by Kent Sterling
The fewer people at the conference table, the better the chances for a good strategy being enacted. That’s a pretty good rule of business. Yesterday, the NCAA voted to allow members of the Big Five conferences to sit at their own smaller table.
That move will allow members of the ACC, Big Ten, Big 12, Pac-12, and SEC to set their own rules in a number of areas – recruiting, access to agents, full cost-of-attendance compensation, staff sizes, mandatory hours limits, four year scholarships, and ability to control own image among them.
The economic chasm between the Big Five schools and the rest of the schools that currently comprise Division One is growing by the day, and there is nothing on the horizon that will cause that gap to shrink back to the point where they are able to compete on the same level. In fact, it will geometrically explode over the next decade with ever increasing bonanzas from media deals.
Divisions exist in the NCAA for many good reasons – chief among them is the priority given to academics, and the differences in understanding what role athletics play at a college or university. For many schools, athletics are a part of the overall education of those students talented enough to earn a spot on a roster. For others, football and men’s basketball are about cash, while non-revenue sports continue to operate as part of the educational doctrine.
Continuing to govern athletic departments with so little in common by the same rules makes less and less sense, and finally yesterday came the acknowledgment that life would be better for all involved if the schools bathing in cash were allowed to determine their own course.
Like it or not, college football and men’s basketball are de facto minor leagues for the NFL and NBA. Life would be simpler for everyone if those leagues would fund their own feeder system, but the inertia in favor of the current system is just too strong to overcome. The NBDL is not a viable option for those college players seeking cash for their services.
Pretending that the supremely talented high school players who drive success in those two sports are attending college because they want to major in business, journalism, or East Asian studies might allow university presidents feel less slimy about exploiting the kids, but it doesn’t change the truth.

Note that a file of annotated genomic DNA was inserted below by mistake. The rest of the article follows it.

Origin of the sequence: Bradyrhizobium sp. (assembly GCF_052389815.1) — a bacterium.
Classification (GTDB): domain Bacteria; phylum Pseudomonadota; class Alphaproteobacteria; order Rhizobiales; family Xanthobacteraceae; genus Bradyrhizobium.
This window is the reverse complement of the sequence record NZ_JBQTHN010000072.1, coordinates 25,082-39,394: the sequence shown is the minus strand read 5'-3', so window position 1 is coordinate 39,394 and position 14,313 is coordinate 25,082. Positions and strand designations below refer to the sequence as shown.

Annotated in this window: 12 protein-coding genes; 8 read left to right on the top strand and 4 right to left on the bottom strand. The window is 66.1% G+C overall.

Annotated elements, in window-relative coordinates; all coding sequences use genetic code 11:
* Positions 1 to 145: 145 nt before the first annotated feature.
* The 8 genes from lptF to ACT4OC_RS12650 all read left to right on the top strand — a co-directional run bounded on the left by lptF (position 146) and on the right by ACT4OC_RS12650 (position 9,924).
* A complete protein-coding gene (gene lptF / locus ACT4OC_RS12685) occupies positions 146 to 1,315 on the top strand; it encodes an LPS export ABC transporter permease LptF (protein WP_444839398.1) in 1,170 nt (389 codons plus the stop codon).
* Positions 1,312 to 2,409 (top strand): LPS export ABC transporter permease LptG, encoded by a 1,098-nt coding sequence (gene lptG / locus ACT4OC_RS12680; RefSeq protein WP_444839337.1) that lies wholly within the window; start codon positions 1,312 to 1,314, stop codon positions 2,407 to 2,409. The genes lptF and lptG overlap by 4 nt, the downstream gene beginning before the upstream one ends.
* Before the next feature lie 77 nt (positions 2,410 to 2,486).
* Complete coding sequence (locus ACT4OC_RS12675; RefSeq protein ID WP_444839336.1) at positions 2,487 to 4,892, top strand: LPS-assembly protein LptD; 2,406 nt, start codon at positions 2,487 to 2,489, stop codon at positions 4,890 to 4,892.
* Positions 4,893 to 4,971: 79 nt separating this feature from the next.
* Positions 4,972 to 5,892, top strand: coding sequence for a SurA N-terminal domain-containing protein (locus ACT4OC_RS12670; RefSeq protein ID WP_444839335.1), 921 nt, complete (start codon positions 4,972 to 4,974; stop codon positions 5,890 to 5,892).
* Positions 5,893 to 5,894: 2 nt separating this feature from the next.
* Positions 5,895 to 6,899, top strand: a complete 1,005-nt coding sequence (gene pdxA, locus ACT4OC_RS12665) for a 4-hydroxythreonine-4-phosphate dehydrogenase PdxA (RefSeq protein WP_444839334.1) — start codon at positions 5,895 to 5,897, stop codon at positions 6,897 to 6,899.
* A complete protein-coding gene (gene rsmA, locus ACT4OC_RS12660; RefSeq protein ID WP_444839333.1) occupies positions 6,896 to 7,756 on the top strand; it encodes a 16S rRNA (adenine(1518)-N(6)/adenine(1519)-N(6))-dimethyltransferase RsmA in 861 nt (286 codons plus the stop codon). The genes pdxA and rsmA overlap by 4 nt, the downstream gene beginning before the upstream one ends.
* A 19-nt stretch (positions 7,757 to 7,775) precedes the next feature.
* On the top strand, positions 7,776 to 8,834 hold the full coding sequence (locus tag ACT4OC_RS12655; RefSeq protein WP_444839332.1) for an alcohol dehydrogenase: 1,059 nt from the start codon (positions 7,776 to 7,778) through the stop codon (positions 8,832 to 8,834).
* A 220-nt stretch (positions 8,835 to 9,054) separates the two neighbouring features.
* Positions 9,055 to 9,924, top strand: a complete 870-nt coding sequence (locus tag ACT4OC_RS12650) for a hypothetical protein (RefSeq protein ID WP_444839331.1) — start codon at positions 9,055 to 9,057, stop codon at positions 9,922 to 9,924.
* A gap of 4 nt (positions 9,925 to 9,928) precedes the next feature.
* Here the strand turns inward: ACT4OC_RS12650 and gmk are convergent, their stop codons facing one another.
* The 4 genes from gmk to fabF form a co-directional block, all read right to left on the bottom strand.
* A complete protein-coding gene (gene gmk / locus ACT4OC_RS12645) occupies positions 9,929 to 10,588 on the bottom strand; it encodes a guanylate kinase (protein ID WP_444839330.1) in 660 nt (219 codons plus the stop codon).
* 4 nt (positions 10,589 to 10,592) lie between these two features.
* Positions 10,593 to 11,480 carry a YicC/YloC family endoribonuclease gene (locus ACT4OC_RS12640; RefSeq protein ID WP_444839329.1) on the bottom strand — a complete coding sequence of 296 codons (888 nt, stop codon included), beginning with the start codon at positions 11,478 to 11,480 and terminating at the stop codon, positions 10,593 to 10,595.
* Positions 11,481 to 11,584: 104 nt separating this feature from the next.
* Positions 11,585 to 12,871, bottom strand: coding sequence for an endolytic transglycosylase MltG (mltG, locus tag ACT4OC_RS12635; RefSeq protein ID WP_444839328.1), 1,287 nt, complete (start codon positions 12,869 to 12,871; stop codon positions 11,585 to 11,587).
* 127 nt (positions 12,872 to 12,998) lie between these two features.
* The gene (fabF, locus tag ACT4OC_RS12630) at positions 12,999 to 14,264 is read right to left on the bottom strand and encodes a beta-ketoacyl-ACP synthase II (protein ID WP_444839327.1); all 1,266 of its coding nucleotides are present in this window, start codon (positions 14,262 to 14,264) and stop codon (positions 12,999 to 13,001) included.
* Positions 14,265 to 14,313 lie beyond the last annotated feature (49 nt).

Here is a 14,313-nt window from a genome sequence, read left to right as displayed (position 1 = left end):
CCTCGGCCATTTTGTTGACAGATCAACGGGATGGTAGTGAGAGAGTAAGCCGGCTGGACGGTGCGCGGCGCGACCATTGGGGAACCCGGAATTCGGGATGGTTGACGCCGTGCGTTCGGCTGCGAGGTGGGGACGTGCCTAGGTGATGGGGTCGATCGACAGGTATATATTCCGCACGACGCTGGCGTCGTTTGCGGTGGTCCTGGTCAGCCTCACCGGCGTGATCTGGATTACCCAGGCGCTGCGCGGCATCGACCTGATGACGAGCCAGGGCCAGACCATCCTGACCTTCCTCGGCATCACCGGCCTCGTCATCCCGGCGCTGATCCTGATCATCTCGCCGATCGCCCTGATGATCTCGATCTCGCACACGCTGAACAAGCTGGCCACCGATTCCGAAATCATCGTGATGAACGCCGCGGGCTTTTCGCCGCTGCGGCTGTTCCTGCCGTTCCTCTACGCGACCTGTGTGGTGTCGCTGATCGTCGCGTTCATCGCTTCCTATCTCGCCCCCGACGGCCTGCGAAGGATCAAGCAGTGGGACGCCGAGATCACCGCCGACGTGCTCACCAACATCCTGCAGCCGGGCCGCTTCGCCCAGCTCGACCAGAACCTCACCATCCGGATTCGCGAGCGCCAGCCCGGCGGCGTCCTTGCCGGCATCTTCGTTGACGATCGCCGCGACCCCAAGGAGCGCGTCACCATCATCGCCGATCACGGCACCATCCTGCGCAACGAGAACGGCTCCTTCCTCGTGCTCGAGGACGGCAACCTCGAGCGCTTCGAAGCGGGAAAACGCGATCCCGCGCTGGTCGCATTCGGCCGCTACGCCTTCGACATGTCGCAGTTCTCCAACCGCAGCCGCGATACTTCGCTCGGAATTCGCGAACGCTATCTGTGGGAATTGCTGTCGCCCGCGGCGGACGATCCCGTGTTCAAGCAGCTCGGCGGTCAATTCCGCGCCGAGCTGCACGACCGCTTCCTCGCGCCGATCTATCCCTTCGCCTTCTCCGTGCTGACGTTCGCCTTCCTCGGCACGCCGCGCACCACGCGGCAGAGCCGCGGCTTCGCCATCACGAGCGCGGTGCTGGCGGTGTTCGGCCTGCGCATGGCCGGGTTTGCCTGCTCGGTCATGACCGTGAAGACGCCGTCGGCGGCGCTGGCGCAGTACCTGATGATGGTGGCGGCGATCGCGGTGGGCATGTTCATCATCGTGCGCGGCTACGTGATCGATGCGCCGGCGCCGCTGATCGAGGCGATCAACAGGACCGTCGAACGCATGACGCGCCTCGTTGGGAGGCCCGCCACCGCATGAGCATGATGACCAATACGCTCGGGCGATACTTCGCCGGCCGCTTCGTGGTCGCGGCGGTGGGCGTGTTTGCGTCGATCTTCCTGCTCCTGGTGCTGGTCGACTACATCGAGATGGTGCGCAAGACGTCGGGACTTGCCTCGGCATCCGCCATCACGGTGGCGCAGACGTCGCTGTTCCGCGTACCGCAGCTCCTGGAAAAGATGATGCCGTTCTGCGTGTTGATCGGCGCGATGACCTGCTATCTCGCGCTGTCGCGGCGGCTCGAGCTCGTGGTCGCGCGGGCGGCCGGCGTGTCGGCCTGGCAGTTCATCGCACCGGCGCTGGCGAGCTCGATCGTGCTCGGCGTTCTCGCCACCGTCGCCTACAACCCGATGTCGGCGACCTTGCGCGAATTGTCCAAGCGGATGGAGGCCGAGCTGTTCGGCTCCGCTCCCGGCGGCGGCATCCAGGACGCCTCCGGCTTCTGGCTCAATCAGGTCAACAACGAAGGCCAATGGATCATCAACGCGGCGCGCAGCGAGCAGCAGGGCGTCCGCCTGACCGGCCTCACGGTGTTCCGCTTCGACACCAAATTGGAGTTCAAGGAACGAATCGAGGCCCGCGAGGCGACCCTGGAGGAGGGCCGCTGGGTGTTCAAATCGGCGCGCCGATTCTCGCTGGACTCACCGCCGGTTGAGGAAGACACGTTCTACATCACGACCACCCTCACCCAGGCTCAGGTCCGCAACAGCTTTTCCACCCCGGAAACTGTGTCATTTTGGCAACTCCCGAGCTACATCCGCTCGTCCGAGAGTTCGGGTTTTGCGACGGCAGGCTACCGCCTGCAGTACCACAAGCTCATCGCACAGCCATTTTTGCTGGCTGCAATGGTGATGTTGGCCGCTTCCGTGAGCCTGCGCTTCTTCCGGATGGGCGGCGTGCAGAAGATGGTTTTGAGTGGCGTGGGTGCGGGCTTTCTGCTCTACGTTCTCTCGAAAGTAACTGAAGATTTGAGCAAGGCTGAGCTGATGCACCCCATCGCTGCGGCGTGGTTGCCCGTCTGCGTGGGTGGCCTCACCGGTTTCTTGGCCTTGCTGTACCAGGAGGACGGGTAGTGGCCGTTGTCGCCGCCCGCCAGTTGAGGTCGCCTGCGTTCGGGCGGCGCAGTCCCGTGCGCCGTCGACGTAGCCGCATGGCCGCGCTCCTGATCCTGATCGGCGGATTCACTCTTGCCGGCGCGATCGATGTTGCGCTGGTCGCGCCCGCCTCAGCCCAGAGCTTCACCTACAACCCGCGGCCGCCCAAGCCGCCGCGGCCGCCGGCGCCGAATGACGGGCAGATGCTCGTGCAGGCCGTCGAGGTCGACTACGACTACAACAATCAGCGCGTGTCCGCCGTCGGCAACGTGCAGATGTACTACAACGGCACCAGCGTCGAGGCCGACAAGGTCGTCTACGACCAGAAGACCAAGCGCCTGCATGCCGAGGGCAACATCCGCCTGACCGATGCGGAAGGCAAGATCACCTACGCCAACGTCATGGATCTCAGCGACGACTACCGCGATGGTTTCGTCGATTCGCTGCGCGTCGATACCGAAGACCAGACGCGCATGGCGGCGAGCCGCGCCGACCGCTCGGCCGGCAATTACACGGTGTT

The truth is what the inventor of the modern NCAA called a neo-plantation mentality. The talents of soon-to-be men are exploited to feather the nests of coaches and administrators. The primary compensation is the mostly pass-through expense of an education. For the vast majority, that’s a reasonable swap. Spending four or five years in college without parents writing checks or taking out student loans hardly qualifies as doing hard time.
But the inequity for some is profound, and the ability of the Big Five to massage rules to acknowledge the need for a different experience for them should provide an evolution toward logic in the following ways:
- It’s ridiculous that college athletes cannot legally engage with agents who might advise them on financial and legal matters. It’s tough enough for middle-aged professionals to understand legalese. Athletes should be privy to the advice that will help them make educated decisions about their futures without relying on coaches with millions of reasons to shade their counsel. This change is just a matter of adjusting the rule – if anyone believes agency reps aren’t very present on college campuses, they are delusional.
- Allowing a college student to market his or her image is only restricted for athletes. Why? Because schools enjoy the cash those images provide, and that cash is spread liberally through the athletic department. It’s wrong, but lucrative. Soon that will change because the courts are in the process of mandating it. The autonomy of the Big Five will allow them to adjust the business model and settle lawsuits prior to a judge telling them what is right.
- For decades, scholarships have been single-year grants that are renewed or shredded at the whim of the coach. Players were unable to leave without penalty. Four-year scholarships will level that playing field.
- Small schools can’t afford ongoing health insurance that will cover expenses related to health coverage for treatment of injuries incurred while competing. The big schools can, and should be required to shoulder that load.
- Full cost of admission stipends are the least that should be provided to athletes – all athletes. How schools will afford that, I don’t know or care. Buildings are going up, and coaches are being paid insanely high stacks of cash. There is money someplace, and giving athletes a couple of hundred bucks a month is a more reasonable expense than paying John Calipari $7.5 million and Nick Saban $6.9 million each year.
As NCAA President Mark Emmert found out a couple of years ago, quick change is not welcomed by membership, and while autonomy for the Big Five will hasten the changes needed to answer the needs of athletes, it is not going to happen overnight.
Bureaucrats enjoying largesse are smart enough to drag meaningful change through a labyrinthian system of hearings, so the lawsuits pending will continue to be necessary motivators toward change. Otherwise, the talking would never end.
Step by step, college sports is making a little bit more sense. Let’s hope it continues.